Jurisdictional objections should be raised during arbitration proceedings, according to the IAL. In a case decided by the Court with regard to an arbitration agreement’s validity being argued before the Court, it was stipulated that in accordance with the IAL, this type of challenge should initially be brought before the tribunal. The Court further concluded that the tribunal’s ruling on jurisdiction is open to review in an annulment action raised against the final award (Court of Appeals, 15th Civil Law Chamber, 27 June 2007, File No 2007/2145, Decision No 2007/4389). In a more recent case, the Court also ruled that it is under the tribunal’s competence to determine whether it has jurisdiction if the case is directly brought before an arbitral tribunal. The Court added, however, that if the case is filed before a court and one of the parties raises an arbitration objection, then the jurisdiction to decide on the validity of the arbitration agreement shall belong to the court (Court of Appeals, 15th Civil Law Chamber, 5 November 2020, File No 2019/3156, Decision No 2020/2913).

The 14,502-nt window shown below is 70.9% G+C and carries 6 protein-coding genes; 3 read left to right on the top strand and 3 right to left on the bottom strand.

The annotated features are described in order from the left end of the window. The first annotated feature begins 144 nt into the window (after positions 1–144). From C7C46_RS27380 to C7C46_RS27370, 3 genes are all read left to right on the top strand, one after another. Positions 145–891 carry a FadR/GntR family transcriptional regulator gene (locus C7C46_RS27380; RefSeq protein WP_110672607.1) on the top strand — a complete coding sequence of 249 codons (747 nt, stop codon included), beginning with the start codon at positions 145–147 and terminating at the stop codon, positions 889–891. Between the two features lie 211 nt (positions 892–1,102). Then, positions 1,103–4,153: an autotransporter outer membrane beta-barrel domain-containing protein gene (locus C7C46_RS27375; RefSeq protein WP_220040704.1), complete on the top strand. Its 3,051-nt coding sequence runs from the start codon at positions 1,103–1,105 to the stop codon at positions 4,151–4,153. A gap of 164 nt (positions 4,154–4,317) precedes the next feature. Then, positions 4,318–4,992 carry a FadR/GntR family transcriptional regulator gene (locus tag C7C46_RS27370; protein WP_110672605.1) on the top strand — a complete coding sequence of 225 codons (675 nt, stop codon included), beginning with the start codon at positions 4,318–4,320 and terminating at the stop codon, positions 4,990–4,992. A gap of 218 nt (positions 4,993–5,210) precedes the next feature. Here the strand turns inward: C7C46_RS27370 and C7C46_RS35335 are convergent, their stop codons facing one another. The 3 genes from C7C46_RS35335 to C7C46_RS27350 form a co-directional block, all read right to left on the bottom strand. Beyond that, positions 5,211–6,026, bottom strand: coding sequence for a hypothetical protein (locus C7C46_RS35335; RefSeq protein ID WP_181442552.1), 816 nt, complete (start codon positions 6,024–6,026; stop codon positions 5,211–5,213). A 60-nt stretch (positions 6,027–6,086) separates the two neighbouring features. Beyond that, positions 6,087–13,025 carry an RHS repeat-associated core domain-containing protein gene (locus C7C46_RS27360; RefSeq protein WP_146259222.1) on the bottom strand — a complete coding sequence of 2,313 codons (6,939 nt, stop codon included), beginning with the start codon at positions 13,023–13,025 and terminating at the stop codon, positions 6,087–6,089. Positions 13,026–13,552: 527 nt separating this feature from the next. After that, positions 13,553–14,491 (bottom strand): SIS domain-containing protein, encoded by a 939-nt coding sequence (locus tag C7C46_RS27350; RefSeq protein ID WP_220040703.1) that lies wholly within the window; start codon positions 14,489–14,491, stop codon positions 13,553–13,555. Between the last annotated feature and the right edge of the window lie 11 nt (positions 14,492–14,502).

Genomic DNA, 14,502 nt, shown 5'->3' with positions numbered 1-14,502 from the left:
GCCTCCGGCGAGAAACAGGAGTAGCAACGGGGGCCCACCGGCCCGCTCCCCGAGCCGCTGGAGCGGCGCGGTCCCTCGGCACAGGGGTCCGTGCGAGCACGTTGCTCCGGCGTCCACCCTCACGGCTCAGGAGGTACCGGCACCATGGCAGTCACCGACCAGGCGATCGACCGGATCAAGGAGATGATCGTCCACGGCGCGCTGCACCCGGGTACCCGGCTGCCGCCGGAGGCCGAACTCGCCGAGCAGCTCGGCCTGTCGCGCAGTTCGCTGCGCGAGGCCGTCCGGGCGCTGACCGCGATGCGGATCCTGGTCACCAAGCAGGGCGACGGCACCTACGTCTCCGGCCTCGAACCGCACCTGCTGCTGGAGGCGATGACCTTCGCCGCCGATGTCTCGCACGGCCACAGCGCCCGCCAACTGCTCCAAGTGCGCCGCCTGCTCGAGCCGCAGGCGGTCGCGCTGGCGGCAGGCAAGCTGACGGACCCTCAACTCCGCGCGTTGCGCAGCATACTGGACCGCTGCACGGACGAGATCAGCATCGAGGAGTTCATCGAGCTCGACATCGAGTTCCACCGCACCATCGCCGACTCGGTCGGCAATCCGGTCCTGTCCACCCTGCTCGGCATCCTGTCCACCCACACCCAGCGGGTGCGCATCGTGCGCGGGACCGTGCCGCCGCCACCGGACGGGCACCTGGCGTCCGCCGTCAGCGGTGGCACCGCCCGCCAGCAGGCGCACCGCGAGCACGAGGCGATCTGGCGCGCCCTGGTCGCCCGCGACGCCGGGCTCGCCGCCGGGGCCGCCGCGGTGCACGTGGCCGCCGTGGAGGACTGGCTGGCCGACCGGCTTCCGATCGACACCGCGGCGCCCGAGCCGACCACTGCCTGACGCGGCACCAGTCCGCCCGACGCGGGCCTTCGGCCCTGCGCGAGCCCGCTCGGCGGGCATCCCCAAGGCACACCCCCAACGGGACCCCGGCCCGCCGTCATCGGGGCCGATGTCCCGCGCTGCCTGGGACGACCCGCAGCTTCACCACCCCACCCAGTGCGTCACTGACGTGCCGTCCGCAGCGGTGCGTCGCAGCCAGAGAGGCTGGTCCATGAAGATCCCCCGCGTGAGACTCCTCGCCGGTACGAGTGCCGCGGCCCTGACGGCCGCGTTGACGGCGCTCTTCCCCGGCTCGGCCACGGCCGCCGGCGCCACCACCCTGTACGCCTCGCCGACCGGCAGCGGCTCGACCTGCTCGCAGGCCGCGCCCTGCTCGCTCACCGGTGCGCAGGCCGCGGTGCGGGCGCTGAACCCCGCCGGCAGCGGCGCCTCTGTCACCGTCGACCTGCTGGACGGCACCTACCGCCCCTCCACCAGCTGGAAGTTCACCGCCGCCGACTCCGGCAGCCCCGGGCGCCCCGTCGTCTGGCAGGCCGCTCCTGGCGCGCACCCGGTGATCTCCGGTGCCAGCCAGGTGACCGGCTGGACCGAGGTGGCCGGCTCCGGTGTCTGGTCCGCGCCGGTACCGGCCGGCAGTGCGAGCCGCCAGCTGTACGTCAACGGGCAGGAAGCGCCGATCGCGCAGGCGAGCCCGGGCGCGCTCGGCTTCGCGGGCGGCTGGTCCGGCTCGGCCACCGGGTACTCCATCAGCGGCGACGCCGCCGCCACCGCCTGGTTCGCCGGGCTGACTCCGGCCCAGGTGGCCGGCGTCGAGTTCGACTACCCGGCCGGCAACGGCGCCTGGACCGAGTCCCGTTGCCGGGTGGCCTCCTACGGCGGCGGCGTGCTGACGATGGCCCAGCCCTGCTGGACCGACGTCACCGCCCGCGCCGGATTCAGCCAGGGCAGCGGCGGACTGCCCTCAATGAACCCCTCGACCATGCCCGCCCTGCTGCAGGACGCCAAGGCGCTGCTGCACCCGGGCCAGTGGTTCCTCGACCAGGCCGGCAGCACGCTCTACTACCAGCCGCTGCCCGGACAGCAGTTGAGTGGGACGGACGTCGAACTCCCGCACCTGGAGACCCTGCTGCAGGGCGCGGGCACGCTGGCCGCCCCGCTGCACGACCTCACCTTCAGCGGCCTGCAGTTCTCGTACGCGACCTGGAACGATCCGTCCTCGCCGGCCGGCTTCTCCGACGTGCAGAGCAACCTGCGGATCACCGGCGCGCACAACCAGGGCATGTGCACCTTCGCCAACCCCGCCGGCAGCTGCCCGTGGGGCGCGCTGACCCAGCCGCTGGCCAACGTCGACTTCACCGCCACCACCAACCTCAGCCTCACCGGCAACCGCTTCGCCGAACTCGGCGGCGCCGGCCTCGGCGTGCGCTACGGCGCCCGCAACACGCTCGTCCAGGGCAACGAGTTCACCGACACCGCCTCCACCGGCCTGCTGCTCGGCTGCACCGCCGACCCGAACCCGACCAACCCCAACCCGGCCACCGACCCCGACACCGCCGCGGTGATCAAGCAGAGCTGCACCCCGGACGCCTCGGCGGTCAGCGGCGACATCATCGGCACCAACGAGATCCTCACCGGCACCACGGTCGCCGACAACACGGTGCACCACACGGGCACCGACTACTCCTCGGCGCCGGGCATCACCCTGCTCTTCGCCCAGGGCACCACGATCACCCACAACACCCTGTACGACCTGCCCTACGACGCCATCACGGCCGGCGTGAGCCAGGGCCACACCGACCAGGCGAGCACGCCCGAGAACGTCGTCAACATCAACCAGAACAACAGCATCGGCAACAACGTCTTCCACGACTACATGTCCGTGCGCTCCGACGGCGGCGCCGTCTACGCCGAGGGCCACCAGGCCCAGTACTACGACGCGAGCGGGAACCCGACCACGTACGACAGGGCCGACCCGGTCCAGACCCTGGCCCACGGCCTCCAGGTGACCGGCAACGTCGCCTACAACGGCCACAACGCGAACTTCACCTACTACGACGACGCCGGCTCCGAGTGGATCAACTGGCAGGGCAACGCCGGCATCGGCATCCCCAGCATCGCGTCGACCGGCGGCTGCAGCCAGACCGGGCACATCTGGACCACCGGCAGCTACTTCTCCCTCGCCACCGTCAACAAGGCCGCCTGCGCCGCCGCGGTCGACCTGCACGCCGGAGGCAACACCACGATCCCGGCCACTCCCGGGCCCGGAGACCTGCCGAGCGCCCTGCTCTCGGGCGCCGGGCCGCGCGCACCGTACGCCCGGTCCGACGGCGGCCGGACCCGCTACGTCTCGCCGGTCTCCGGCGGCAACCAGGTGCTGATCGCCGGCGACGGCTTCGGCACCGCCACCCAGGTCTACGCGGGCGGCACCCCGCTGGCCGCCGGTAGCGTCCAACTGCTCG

Another example on the subject of the tribunal’s jurisdiction is a ruling by the Court regarding a case where, in its defence, the defendant applied for a reduction of the claimed receivables. The defendant further asserted that it retained its right to submit a counterclaim for this deductible, though in reality such a counterclaim was not filed. The tribunal decided in the defendant’s favour; however, rather than deducting said amount, it decided that the total deductible should be collected as though a counterclaim had actually been submitted. The Court subsequently determined that arbitrators are to act within the scope of parties’ requests and cannot execute a decision beyond the scope of these requests. Thus, it decided that the award should be annulled, as the tribunal had surpassed its authority (Court of Appeals, 15th Civil Law Chamber, 11 May 2011, File No 2010/7197, Decision No 2011/2857). According to the Court, the principle of being bound by the requests of the parties is a public policy issue and its violation may result in the annulment of an arbitral award (Court of Appeals, 15th Civil Law Chamber, 11 July 2019, File No 2019/1234, Decision No 2019/3335).